Difference between revisions of "2021 AMC 12A Problems/Problem 18"
MRENTHUSIASM (talk | contribs) (→Solution 4 (Most Comprehensive, Similar to Solution 3): Adjusted the row height a little.) |
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<math>\textbf{(A) }\frac{17}{32}\qquad\textbf{(B) }\frac{11}{16}\qquad\textbf{(C) }\frac{7}{9}\qquad\textbf{(D) }\frac{7}{6}\qquad\textbf{(E) }\frac{25}{11}\qquad</math> | <math>\textbf{(A) }\frac{17}{32}\qquad\textbf{(B) }\frac{11}{16}\qquad\textbf{(C) }\frac{7}{9}\qquad\textbf{(D) }\frac{7}{6}\qquad\textbf{(E) }\frac{25}{11}\qquad</math> | ||
− | ==Solution 1 | + | ==Solution 1== |
Looking through the solutions we can see that <math>f(\frac{25}{11})</math> can be expressed as <math>f(\frac{25}{11} \cdot 11) = f(11) + f(\frac{25}{11})</math> so using the prime numbers to piece together what we have we can get <math>10=11+f(\frac{25}{11})</math>, so <math>f(\frac{25}{11})=-1</math> or <math>\boxed{E}</math>. | Looking through the solutions we can see that <math>f(\frac{25}{11})</math> can be expressed as <math>f(\frac{25}{11} \cdot 11) = f(11) + f(\frac{25}{11})</math> so using the prime numbers to piece together what we have we can get <math>10=11+f(\frac{25}{11})</math>, so <math>f(\frac{25}{11})=-1</math> or <math>\boxed{E}</math>. | ||
Revision as of 12:41, 15 February 2021
- The following problem is from both the 2021 AMC 10A #18 and 2021 AMC 12A #18, so both problems redirect to this page.
Contents
Problem
Let be a function defined on the set of positive rational numbers with the property that for all positive rational numbers and . Furthermore, suppose that also has the property that for every prime number . For which of the following numbers is ?
Solution 1
Looking through the solutions we can see that can be expressed as so using the prime numbers to piece together what we have we can get , so or .
-Lemonie
- awesomediabrine
Solution 2
We know that . By transitive, we have Subtracting from both sides gives Also In we have .
In we have .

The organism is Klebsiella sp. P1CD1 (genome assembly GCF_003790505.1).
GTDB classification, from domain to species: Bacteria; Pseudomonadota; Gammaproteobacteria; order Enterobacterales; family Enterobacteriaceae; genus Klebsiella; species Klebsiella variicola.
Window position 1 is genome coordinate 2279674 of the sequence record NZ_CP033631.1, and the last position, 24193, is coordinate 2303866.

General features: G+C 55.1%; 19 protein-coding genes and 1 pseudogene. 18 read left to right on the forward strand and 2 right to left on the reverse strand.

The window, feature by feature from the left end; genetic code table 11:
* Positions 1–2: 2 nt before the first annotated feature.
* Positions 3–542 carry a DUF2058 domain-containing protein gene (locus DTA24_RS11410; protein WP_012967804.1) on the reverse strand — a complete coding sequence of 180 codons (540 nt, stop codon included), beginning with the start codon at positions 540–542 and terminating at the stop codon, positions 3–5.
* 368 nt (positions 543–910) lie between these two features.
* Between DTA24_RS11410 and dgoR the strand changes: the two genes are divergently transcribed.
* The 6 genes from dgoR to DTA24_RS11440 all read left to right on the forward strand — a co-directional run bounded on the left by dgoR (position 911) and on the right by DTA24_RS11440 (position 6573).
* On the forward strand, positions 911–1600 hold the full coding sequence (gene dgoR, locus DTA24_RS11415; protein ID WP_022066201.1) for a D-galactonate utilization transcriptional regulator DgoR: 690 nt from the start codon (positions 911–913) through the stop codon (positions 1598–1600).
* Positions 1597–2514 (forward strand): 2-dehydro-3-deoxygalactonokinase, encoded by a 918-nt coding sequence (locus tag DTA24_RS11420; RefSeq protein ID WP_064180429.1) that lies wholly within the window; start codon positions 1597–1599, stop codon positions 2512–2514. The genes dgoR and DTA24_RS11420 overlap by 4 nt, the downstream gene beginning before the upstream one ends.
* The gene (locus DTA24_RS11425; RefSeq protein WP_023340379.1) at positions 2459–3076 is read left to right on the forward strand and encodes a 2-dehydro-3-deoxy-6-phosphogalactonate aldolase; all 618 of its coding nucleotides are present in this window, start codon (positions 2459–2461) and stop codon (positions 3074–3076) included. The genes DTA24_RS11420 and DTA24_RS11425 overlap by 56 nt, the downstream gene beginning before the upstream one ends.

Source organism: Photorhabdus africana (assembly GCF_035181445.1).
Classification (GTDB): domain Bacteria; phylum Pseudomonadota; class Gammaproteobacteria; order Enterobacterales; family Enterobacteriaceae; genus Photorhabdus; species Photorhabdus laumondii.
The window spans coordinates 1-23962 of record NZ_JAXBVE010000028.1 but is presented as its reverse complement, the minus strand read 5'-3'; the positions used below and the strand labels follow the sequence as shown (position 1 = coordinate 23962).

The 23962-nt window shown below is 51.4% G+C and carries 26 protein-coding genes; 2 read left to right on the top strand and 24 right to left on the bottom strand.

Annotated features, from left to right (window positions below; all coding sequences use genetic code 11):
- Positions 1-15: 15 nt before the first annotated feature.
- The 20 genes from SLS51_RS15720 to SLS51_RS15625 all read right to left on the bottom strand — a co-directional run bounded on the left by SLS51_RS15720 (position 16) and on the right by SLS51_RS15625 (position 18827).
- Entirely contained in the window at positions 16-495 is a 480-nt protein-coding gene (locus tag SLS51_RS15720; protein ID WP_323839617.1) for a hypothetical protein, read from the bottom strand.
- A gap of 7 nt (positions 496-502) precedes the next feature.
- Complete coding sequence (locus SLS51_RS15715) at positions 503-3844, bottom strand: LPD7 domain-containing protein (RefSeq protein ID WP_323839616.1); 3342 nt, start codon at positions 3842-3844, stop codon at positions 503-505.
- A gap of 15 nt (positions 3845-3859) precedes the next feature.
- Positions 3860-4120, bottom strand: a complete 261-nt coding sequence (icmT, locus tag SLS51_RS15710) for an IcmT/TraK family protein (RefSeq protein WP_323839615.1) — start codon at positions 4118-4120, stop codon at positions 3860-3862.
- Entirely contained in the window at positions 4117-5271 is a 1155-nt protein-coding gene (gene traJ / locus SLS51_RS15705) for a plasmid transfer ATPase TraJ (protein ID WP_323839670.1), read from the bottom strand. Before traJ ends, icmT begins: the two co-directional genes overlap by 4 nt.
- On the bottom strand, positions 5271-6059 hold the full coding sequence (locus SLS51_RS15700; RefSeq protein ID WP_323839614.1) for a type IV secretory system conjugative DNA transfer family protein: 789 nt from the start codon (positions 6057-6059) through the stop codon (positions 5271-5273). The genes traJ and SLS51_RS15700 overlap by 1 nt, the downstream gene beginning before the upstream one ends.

In we have .
In we have .
In we have .
Thus, our answer is
~JHawk0224 ~awesomediabrine
Solution 3 (Deeper)
Consider the rational , for integers. We have . So . Let be a prime. Notice that . And . So if , . We simply need this to be greater than what we have for . Notice that for answer choices and , the numerator has less prime factors than the denominator, and so they are less likely to work. We check first, and it works, therefore the answer is .
~yofro
Solution 4 (Most Comprehensive, Similar to Solution 3)
We have the following important results:
for all positive integers
for all positive rational numbers
for all positive rational numbers
Proofs
Result can be shown by induction.
Result Since powers are just repeated multiplication, we will use result to prove result
Result For all positive rational numbers we have Therefore, we get So, result is true.
Result For all positive rational numbers we have It follows that and result is true.
For all positive integers and suppose and are their prime factorizations, respectively, we have
We apply function on each fraction in the choices:
Therefore, the answer is
~MRENTHUSIASM
Video Solution by Hawk Math
https://www.youtube.com/watch?v=dvlTA8Ncp58
Video Solution by Punxsutawney Phil
Video Solution by OmegaLearn (Using Functions and manipulations)
~ pi_is_3.14
See also
2021 AMC 10A (Problems • Answer Key • Resources) | ||
Preceded by Problem 17 |
Followed by Problem 19 | |
1 • 2 • 3 • 4 • 5 • 6 • 7 • 8 • 9 • 10 • 11 • 12 • 13 • 14 • 15 • 16 • 17 • 18 • 19 • 20 • 21 • 22 • 23 • 24 • 25 | ||
All AMC 10 Problems and Solutions |
2021 AMC 12A (Problems • Answer Key • Resources) | |
Preceded by Problem 17 |
Followed by Problem 19 |
1 • 2 • 3 • 4 • 5 • 6 • 7 • 8 • 9 • 10 • 11 • 12 • 13 • 14 • 15 • 16 • 17 • 18 • 19 • 20 • 21 • 22 • 23 • 24 • 25 | |
All AMC 12 Problems and Solutions |
The problems on this page are copyrighted by the Mathematical Association of America's American Mathematics Competitions.